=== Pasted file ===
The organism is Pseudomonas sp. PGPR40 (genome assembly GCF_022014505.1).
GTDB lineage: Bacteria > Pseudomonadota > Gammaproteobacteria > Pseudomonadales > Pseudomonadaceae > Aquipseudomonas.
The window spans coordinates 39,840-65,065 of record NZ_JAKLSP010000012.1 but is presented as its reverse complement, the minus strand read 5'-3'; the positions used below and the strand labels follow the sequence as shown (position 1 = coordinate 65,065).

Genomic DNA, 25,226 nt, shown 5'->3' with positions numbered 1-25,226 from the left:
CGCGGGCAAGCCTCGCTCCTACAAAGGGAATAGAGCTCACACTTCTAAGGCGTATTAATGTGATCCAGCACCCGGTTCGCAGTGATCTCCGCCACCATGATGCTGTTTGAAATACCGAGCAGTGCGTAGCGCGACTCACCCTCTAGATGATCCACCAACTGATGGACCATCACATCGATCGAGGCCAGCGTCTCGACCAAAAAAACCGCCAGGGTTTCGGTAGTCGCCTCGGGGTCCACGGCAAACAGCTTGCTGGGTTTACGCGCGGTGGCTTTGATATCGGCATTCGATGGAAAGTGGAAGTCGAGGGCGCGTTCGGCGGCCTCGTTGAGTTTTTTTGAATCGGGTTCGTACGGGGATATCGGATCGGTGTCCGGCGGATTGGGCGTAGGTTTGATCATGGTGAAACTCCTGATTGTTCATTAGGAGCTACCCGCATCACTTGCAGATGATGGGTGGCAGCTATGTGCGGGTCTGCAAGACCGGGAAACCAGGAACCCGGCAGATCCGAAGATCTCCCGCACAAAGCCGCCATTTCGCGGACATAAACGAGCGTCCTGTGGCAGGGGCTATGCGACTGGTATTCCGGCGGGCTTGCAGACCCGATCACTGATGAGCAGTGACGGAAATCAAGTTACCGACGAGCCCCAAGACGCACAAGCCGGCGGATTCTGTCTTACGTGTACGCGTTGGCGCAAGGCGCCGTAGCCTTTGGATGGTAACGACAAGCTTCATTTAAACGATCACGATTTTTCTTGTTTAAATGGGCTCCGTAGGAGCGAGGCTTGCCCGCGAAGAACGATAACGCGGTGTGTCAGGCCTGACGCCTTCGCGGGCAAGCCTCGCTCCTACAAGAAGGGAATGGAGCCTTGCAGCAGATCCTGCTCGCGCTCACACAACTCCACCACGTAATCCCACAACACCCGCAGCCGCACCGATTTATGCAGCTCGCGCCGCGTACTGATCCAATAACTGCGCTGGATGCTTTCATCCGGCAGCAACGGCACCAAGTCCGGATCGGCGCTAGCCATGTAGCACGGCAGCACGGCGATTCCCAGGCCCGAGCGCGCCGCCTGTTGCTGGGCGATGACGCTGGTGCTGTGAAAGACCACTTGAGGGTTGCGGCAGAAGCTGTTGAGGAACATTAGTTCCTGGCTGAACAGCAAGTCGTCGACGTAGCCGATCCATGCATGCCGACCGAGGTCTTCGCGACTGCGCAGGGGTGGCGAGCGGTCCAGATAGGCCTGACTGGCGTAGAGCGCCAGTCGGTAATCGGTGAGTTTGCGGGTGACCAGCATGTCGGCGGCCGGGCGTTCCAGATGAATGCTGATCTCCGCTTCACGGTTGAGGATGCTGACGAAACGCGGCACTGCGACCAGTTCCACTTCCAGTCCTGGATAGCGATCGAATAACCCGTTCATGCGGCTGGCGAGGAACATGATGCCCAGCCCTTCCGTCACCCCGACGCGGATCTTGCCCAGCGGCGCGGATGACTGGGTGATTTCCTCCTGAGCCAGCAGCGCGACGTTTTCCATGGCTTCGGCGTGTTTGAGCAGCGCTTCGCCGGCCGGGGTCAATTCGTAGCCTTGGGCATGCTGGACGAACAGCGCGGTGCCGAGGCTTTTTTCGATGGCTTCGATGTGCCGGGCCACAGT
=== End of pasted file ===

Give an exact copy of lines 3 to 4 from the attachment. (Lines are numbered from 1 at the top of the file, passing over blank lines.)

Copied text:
The window spans coordinates 39,840-65,065 of record NZ_JAKLSP010000012.1 but is presented as its reverse complement, the minus strand read 5'-3'; the positions used below and the strand labels follow the sequence as shown (position 1 = coordinate 65,065).

Genomic DNA, 25,226 nt, shown 5'->3' with positions numbered 1-25,226 from the left: